An American aid worker threatened with beheading by ISIS militants in Syria was scared but trying to remain hopeful as other hostages were led away to freedom or death, a former cellmate said Friday.
In an interview with NBC News, Nicolas Henin said fellow hostage Abdul-Rahman Kassig had little choice but to remain optimistic.
“If you have no hope whatsoever, you just can't survive,” said Henin, one of four French journalists released from captivity in April.
“It was surely very difficult for him to have seen us leaving,” Henin said. “But still it means that something is going on and something positive so it helps … but then to see people taken off the cell to be killed must … be extremely hard.”
Kassig, 26, served with the military in Iraq before becoming an aid worker in Lebanon and Syria. He was captured in Syria in October 2013. An ISIS propaganda video released on Oct. 1 - which showed the beheading of British aid worker Alan Henning - pictured Kassig and threatened to execute the American next.
Henin described Kassig as “probably a bit lost but extremely sincere in his engagement" In Syria.
“He arrived in the region with a lot of curiosity and he decided to stay out of good will," Henin said. "He just realized that the people of the region needed help, that they were living in a humanitarian drama. Maybe it was not realistic ... considering the level of danger he put himself in, but at the end of the day he was extremely sincere.”
Kassig changed his name from Peter to Abdul-Rahman when he converted to Islam in captivity - a move Henin said the American explained as “the best way to give him strength to deal with the difficulties of this captivity.”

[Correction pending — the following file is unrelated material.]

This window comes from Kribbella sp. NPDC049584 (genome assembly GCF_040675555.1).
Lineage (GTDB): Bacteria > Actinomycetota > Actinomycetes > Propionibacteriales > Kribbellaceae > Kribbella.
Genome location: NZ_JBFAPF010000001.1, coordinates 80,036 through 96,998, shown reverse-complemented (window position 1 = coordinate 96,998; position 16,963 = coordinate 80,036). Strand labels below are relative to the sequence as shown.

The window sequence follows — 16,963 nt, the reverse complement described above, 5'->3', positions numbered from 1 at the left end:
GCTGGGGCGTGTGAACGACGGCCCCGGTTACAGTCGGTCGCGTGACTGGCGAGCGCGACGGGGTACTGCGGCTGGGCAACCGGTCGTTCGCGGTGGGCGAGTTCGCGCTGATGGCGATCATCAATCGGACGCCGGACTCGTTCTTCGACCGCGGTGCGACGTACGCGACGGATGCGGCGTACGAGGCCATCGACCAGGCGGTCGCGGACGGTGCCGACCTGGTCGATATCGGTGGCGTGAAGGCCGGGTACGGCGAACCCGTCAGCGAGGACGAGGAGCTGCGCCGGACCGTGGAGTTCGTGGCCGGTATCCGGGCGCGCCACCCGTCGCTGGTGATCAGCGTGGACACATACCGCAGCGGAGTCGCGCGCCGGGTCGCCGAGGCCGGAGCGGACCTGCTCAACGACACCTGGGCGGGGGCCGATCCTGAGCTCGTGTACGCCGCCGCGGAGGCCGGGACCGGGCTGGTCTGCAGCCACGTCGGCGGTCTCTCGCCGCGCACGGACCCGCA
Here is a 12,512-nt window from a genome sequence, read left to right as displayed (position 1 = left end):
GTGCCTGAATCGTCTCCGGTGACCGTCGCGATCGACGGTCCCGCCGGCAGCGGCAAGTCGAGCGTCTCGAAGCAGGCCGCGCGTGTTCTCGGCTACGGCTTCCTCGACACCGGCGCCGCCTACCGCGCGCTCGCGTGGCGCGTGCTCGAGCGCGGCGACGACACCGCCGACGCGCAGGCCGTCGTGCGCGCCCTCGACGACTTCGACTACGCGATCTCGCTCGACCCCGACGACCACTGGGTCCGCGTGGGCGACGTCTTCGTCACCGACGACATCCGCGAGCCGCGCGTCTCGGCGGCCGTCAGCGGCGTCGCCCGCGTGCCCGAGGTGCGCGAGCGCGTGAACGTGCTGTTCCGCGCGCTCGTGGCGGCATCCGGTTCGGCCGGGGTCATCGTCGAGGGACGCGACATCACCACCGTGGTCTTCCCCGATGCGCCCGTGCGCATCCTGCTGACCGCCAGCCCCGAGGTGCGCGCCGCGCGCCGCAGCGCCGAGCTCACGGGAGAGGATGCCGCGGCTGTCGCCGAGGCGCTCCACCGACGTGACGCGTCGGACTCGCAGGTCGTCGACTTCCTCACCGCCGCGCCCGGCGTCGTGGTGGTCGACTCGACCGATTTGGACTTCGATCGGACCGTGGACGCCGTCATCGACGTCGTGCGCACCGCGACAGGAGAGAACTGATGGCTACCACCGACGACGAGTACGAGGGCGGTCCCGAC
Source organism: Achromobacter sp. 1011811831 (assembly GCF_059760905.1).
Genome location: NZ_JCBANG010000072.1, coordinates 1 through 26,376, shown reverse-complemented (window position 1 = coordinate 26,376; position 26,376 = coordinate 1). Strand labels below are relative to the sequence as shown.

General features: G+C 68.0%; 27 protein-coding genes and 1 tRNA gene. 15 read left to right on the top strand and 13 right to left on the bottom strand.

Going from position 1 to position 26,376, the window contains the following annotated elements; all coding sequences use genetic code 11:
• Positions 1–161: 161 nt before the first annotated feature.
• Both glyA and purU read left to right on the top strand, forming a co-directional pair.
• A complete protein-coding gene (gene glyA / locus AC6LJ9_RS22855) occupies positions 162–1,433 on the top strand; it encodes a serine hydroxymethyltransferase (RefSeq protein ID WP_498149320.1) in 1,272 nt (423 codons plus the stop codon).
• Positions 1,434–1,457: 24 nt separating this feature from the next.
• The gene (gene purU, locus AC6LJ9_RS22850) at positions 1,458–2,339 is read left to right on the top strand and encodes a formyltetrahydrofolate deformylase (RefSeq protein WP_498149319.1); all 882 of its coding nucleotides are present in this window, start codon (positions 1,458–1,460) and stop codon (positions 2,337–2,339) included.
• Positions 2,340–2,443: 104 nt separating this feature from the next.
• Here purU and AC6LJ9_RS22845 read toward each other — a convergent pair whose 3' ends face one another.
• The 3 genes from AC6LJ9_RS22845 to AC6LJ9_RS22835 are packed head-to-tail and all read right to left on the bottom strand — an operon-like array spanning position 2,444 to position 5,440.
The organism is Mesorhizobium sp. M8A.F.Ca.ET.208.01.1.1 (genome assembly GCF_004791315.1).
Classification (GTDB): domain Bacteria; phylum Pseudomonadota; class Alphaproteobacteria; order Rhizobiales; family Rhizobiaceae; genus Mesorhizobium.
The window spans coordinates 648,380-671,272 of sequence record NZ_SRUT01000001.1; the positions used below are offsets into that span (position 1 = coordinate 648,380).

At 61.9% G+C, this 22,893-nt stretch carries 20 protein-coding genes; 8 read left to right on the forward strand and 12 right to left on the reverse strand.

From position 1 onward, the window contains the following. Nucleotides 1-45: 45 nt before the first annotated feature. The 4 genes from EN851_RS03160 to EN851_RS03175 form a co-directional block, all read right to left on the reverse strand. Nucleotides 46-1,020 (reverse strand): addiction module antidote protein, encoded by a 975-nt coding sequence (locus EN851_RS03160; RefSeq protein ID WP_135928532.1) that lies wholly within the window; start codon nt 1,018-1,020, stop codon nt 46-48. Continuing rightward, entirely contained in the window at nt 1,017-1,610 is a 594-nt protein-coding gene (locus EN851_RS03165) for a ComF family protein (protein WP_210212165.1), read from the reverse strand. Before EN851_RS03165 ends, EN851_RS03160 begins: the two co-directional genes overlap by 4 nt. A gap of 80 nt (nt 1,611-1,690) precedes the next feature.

“He was always trying to learn more about Islam. He was a kind of perfectionist so he was always willing to... looking for a way to be a better Muslim,” Henin said, adding that Kassig was “optimistic that his family would understand his conversion because of the religious background and because of the general level of trust” between them.
Henin recalled that the former Army Ranger had a sweet tooth and would exchange his food rations with fellow hostages in order to get candy and jam.
“We were sharing all of our life … there is no privacy when you are stuck together in a room like this 24 hours a day, seven days a week," Henin explained. "We were having meals together … just having discussions about everything life, hopes, expectations. [Kassig] he told us he was going hunting and fishing with his father in the beautiful landscape of Indiana where he lives.”
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